Advanced Dungeons & Dragons Adventure Gamebooks
A cidade desaparecida (Portuguese)
La città scomparsa (Italian)
La esfinge (Spanish)
Den forsvundne by (Danish)
Five Coins for a Kingdom (Role-Playing Material)
Chaffee, Doug (interior)
0880384344 / 9780880384346
|Length:||192 pages (245 sections)|
|Number of Endings:||18|
|User Summary:||You are Sir Theobold Redbeard, a great fighter who rules the dominion of Lighthall. When extradimensional magic takes your city away from you, you must gather magical coins and combat a sorcerer to rescue your subjects.|
|Demian's Thoughts:||This book, based on a D&D module called Five Coins for a Kingdom, is a very entertaining adventure. It's non-linear, replayable and full of more-interesting-than-usual (if stereotypical) characters. The book's biggest flaw, however, is that it is quite easy to successfully complete in very little time. Replayability largely makes up for this problem, but a little more challenge might have been nice.|
|Guillermo's Thoughts:||This book tries to do something similar to the author's previous effort, Through Six Dimensions in the Marvel Super Heroes series. It features interplanar travel and gives the player character plenty of freedom of movement, meaning the adventure locations can be explored in any order. There are also several different ways to complete the adventure, the book is well-written and entertaining, and unlike Trail Sinister, this book actually gives the player some interesting choices to make while interacting with non-player characters. All these qualities, however, are not enough to counter the fact that this book's challenge level is nowhere near as interesting of that of the author's previous work. All the paths through the book are very easy and straightforward, requiring few meaningful choices and even fewer challenging skill checks. Through Six Dimensions, on the other hand, was masterfully designed so that every one of its victorious paths presented some level of interesting challenge. Even though this book is presented as an epic-scale quest for a high-level character, the truth is its easiness makes it feel unsatisfying even if you go through the trouble of finding all the victorious paths. Overall, this is a subpar effort for its author and yet another mediocre entry in the series.|
An entertaining but slight entry, where the first word out of your mouth is "Balderbash!" and you're accompanied by an old friend, Theona, of whom you often find yourself thinking, Wonderful woman, for her stalwart loyalty. The story itself is even more shallow: your city vanishes, and you must retrieve three coins to restore it. It's your standard fetch quest, where you could substitute any noble cause for bringing your city back.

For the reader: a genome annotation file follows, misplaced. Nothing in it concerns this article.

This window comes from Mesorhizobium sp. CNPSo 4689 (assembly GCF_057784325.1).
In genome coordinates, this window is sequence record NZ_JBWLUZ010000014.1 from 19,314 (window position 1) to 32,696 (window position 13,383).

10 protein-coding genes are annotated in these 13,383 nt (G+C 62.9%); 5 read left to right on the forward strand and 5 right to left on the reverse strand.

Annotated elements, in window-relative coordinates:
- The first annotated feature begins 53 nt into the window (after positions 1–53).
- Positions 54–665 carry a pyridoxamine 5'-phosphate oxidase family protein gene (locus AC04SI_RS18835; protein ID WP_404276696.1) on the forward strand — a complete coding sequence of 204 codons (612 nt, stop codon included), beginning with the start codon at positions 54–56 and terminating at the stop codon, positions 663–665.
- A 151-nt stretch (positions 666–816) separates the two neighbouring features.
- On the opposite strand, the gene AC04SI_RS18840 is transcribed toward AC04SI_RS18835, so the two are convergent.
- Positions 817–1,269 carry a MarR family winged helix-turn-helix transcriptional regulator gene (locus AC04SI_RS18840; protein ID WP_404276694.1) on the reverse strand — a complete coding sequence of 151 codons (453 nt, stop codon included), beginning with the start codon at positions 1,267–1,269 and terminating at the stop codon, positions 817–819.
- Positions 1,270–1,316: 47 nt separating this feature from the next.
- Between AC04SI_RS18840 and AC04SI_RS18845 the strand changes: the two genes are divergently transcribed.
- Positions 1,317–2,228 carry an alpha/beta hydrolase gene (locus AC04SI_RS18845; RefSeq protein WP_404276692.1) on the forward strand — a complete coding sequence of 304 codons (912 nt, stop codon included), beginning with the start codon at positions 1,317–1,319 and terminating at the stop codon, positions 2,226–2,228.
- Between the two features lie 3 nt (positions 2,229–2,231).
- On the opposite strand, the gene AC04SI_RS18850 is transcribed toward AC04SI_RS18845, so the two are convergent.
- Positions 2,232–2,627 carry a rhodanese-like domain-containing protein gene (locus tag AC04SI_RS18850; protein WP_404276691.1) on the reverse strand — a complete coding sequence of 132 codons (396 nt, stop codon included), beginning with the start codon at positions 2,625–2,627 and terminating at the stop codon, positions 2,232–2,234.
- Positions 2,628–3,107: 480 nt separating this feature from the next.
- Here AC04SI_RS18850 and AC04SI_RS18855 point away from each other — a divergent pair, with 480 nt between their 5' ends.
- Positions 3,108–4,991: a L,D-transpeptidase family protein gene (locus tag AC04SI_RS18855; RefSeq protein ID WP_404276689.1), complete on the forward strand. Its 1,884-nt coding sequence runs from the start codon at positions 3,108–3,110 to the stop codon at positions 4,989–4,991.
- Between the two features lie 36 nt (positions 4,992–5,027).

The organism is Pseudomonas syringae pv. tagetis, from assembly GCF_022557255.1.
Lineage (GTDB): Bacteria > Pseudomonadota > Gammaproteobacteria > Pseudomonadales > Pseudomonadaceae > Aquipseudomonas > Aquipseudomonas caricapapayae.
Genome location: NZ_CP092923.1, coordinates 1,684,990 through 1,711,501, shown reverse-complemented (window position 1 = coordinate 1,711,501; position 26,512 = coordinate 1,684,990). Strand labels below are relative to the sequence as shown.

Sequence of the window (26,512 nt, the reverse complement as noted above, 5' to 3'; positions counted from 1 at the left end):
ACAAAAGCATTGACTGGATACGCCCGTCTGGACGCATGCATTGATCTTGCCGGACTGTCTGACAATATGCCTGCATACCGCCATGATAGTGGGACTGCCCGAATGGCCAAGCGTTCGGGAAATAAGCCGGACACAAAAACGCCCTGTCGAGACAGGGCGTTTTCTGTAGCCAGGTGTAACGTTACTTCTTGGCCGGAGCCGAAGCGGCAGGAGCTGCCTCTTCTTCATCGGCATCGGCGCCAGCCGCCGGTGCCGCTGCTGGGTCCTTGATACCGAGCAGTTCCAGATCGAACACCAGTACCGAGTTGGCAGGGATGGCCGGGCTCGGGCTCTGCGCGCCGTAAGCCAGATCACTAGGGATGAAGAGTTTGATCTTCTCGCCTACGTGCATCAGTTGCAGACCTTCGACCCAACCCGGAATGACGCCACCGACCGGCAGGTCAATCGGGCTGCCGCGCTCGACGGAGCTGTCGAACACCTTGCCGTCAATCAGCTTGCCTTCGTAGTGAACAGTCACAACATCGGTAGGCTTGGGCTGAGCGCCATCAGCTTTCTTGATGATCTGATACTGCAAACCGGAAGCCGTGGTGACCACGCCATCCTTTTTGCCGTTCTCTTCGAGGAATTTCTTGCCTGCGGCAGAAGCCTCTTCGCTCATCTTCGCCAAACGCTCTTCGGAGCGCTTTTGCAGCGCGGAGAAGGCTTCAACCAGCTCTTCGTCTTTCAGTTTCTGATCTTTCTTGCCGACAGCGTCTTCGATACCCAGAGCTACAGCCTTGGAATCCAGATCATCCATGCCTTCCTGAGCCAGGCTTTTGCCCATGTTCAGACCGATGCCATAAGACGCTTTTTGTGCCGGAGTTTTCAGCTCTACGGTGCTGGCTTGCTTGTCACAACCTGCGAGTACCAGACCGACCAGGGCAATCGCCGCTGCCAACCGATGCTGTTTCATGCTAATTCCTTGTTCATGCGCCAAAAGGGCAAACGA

Mechanics-wise, there's not much here either: you barely need to make any rolls or fight any battles, unless you go into an encounter looking for combat. Quite often you can get someone else to do the fighting for you, which is a bit disappointing for the venerable warrior your character is supposed to be. And the coins offer magical get-out-of-jail-free-card uses--even multiple uses in some cases--which drastically reduce the amount of challenge you face.
I suspect what held this one together for me was the strong flavor of the writing; not necessarily deft or skilled, by any means, but it was unafraid in charging ahead with strange accents and even a touch of romance. I don't mind having played it, but don't feel the need to do so again.
In this one, you play the high level ruler of a kingdom, Sir Theobold Redbeard, who must go on a dimension hopping journey to get Mcguffins to restore his kingdom.
I feel a bit odd reviewing this one as I never finished it. I barely got into it. I found the hero unrelatable, an old man who rules a kingdom. There is even a love interest, an old lady cleric who looks a lot like my mum. So the romance angle is even odd.
It is based on the module Five Coins for a Kingdom, which is often a good model for success. It just didn't click with me at all. Cannot recommend it on that basis. But the cover art is quite cool. Probably why I bought it as a kid.
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AD&D Adventure Gamebooks: New Titles for 1987
from Dragon #124, page 93;
note the different art on the cover of The Vanishing City
AD&D Adventure Gamebook #15 Bookmark